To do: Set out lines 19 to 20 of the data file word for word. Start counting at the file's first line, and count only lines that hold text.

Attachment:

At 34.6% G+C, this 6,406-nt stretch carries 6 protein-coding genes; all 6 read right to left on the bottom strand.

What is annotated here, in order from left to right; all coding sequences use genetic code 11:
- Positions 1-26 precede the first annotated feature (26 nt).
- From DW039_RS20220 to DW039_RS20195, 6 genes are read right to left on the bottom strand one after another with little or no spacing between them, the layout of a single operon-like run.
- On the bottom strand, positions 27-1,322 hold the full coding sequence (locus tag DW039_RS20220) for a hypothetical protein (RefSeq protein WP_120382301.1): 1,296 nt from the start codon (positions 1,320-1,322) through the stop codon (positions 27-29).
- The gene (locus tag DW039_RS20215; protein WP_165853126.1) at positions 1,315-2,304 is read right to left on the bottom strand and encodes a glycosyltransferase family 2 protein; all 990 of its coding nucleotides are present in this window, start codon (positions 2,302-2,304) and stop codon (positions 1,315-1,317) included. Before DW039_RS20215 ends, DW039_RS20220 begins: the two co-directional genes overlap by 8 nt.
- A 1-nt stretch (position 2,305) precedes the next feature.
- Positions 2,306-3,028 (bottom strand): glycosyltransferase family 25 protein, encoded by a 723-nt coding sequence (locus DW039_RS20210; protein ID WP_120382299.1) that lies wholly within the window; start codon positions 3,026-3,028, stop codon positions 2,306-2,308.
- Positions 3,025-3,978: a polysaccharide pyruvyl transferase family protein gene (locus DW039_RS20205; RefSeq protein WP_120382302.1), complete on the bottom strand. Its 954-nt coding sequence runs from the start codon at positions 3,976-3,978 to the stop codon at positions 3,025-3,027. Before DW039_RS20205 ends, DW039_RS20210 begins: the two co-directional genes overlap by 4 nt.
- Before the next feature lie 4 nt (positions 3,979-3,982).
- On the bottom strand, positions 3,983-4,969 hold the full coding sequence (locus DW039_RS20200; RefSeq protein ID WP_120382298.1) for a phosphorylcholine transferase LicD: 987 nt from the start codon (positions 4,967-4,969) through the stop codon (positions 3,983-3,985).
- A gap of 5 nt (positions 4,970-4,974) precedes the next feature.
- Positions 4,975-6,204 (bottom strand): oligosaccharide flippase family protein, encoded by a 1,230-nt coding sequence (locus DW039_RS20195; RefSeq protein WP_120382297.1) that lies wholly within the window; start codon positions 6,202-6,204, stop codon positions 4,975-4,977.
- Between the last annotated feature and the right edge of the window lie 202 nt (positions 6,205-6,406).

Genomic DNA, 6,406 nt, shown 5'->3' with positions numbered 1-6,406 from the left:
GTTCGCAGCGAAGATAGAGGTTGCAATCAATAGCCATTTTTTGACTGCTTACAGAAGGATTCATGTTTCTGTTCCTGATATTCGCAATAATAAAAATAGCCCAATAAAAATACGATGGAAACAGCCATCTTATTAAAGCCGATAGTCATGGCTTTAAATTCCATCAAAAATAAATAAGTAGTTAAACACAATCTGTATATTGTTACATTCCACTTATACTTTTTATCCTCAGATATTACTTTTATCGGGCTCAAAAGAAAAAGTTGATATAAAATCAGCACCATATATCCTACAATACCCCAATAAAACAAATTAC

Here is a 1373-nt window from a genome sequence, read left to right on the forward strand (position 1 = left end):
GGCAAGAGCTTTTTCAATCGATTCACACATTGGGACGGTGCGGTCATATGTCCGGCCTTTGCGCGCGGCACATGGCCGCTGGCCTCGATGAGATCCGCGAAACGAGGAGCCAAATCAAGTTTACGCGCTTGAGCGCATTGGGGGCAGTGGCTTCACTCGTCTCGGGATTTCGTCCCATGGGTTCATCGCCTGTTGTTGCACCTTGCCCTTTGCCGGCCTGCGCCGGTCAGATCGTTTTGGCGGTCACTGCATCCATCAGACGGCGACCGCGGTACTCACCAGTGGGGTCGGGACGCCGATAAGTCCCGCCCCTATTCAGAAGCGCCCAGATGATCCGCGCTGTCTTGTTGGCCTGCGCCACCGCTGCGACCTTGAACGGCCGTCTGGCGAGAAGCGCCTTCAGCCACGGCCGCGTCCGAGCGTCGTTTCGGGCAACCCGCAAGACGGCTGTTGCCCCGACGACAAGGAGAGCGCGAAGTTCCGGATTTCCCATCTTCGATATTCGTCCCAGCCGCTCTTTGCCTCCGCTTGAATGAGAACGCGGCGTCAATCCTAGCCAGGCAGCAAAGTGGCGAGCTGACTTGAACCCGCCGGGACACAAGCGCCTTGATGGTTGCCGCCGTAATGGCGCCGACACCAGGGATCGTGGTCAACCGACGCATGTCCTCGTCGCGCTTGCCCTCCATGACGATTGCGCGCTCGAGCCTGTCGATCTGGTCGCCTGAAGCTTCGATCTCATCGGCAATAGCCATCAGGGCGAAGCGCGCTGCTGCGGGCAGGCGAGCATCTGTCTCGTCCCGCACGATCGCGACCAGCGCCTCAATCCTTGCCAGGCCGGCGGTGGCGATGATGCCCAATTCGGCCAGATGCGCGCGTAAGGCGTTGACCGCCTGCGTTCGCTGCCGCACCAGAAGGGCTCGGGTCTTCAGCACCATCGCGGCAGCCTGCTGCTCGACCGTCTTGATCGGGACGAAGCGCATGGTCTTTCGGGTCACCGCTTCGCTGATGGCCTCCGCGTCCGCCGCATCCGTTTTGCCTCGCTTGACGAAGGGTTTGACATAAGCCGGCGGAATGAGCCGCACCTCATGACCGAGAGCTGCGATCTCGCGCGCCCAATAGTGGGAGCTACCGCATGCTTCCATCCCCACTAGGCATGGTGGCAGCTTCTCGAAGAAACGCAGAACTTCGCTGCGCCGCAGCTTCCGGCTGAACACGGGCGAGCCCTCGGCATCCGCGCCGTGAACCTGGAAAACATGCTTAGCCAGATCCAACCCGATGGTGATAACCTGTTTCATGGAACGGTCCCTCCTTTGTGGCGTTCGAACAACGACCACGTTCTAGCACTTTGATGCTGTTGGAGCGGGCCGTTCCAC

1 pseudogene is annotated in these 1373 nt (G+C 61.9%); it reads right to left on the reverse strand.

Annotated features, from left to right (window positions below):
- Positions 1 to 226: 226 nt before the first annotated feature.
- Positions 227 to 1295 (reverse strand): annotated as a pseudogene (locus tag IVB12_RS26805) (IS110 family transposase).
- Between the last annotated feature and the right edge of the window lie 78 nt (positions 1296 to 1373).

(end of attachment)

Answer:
1 pseudogene is annotated in these 1373 nt (G+C 61.9%); it reads right to left on the reverse strand.

Annotated features, from left to right (window positions below):